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Nosy Be crater-lakes 
(Mont-Passot)

Ylang-ylang
essential oil

L'Homme
et l'Environnement
PhytoDes 



With a wealth of biodiversity and breathtaking landscapes, Mont-Passot, north of Nosy-Be, is an exceptional site. It is a volcanic hill strewn by eight small crater lakes. 

The fish found in these sacred lakes are very special, as Mont-Passot is the only place in the whole world where they can be found. In addition to being endemic to Madagascar, these fish species, which come from two different genus (Paratilapia and Ptychochromis), have remained isolated and have given rise to new sub-species, which are totally endemic to the lakes where they live. 

The flora is just as special as 71% of the plant species surveyed on Mont Passot are endemic to Madagascar, two of which specific to the island of Nosy Be. It is also home to a few specimens of a critically endangered lemur (Hapalemur griseus).

 

Major issues 

 

A large majority of the island’s population relies on these lakes as drinking water source. However, different pressures are increasingly threatening these natural reservoirs and their associated ecosystems.

On one hand, the fragile soils around the craters are under the threat of erosion as a consequence of low-productivity and harmful agricultural practices. On the other hand, the area is subject to extremely high pressures to create new, uncontrolled tourist infrastructures that would spoil the landscape and contribute to increasing pressures on the existing biodiversity. 

This could lead to irreversible degradation of this area, especially in terms of water quality, which, in turn, could have significant impacts on human populations, as well as on the flagship species of this exceptional area considered as one of the island’s pearls.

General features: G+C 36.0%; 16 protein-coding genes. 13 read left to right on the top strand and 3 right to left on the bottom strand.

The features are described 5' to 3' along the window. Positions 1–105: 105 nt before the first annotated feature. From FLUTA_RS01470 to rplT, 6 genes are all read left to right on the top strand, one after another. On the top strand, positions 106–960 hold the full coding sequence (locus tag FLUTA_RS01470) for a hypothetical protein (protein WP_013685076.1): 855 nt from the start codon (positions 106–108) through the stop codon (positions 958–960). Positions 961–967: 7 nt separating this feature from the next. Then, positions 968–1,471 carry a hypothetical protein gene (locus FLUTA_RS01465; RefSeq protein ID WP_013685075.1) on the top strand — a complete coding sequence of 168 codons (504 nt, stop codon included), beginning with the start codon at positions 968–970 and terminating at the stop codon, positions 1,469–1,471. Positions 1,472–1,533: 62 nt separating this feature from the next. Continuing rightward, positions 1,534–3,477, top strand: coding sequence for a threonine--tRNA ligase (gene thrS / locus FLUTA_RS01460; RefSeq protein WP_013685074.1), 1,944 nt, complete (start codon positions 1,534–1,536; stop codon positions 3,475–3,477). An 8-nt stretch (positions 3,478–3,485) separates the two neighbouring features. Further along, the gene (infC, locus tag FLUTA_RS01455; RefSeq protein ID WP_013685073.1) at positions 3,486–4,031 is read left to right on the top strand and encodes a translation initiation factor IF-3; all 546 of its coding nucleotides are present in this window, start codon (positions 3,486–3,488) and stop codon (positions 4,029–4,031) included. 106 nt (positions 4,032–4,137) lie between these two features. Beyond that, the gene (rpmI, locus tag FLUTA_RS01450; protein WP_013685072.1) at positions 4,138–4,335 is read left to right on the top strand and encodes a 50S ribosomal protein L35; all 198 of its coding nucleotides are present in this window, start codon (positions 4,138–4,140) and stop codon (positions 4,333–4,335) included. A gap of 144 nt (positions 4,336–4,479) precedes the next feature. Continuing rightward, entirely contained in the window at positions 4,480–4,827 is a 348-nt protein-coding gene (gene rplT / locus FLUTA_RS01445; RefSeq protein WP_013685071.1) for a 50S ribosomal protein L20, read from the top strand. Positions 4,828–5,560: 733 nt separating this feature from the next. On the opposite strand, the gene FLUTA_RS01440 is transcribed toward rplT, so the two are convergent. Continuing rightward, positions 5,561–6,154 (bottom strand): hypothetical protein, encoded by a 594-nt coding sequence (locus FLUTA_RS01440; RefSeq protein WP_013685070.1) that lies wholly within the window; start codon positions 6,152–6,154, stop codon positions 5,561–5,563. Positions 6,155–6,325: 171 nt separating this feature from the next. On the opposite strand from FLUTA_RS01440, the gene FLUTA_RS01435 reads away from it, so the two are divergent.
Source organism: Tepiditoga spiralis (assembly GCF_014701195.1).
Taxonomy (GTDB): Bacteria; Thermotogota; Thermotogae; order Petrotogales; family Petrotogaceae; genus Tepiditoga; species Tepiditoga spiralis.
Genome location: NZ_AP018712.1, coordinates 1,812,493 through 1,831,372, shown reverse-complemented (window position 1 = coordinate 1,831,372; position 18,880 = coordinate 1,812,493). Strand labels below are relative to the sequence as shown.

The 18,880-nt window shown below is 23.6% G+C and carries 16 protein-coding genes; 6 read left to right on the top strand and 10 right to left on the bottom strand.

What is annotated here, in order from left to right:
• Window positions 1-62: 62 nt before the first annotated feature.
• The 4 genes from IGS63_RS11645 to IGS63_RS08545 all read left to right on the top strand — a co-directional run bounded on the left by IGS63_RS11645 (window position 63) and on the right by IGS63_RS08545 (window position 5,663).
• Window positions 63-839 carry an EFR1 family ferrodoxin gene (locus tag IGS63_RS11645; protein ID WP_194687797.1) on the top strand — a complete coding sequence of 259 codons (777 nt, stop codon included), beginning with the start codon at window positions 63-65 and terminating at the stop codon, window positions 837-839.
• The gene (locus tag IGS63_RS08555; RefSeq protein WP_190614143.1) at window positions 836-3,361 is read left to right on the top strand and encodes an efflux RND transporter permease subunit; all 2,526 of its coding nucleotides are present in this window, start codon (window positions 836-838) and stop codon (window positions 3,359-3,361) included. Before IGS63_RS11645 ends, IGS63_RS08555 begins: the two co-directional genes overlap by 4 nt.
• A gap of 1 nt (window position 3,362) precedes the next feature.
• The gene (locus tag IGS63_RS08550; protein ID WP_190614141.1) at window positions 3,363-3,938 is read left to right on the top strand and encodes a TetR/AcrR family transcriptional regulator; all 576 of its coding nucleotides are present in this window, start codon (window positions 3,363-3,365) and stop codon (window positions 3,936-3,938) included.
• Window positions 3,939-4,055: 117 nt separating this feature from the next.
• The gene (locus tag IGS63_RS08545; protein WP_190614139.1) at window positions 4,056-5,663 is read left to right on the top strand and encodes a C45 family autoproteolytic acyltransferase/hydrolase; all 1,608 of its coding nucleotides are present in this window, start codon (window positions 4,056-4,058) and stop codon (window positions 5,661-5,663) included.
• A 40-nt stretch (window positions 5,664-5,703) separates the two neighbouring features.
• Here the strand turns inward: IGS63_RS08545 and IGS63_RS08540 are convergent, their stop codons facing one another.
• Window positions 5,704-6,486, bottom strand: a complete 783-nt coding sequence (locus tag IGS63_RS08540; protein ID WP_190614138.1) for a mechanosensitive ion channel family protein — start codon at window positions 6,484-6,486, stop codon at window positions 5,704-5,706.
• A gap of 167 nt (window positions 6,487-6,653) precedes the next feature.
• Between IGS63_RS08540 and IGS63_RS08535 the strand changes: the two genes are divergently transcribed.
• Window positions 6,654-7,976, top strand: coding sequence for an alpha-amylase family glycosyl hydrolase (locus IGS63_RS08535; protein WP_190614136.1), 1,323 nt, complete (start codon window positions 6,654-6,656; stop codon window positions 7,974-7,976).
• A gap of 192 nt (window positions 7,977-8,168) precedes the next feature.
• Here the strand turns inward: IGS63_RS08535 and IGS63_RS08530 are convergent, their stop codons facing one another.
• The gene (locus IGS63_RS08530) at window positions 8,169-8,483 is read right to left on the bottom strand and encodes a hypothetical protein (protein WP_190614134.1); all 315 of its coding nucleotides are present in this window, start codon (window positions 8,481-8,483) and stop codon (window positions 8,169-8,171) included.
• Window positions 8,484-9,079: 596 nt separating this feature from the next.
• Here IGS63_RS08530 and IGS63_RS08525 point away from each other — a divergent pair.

The project and the prospects for change 

 

The development of sustainable plantations (ylang-ylang in this case) combined with soil fixation using vetiver will give incentives to the local communities to stop using practices that are harmful to the environment. The processing subsectors for these two species (vetiver and ylang-ylang) are already available locally. 

Securing productive lands should provide local populations with additional incentive to follow the sustainable development plan. These measures would improve the quality of the water of several lakes. 

Activities planned include :

  • Implement a joint development plan, which will allow for developing economic income-generating activities to the benefit of local populations;
  • Support the development of ylang-ylang plantations combined with soil fixation using vetiver on the lakeshores;
  • Conduct health, education, cultural, and economic development interventions to support the implementation of the local management plan.

 

Committed partners

 

For twelve years now, the Madagascar registered NGO L’Homme et l’Environnement has been working to develop projects that improve the living conditions of local populations, while preserving the biodiversity. This NGO proposed to the regional authorities the establishment of a development plan integrating conservation and protection of the lakes’ water quality. In exchange, L’Homme et l’Environnement obtained a 10-year management contract to implement the proposed program.

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To learn more about this project and its 2016 key achievements, please click on this link.

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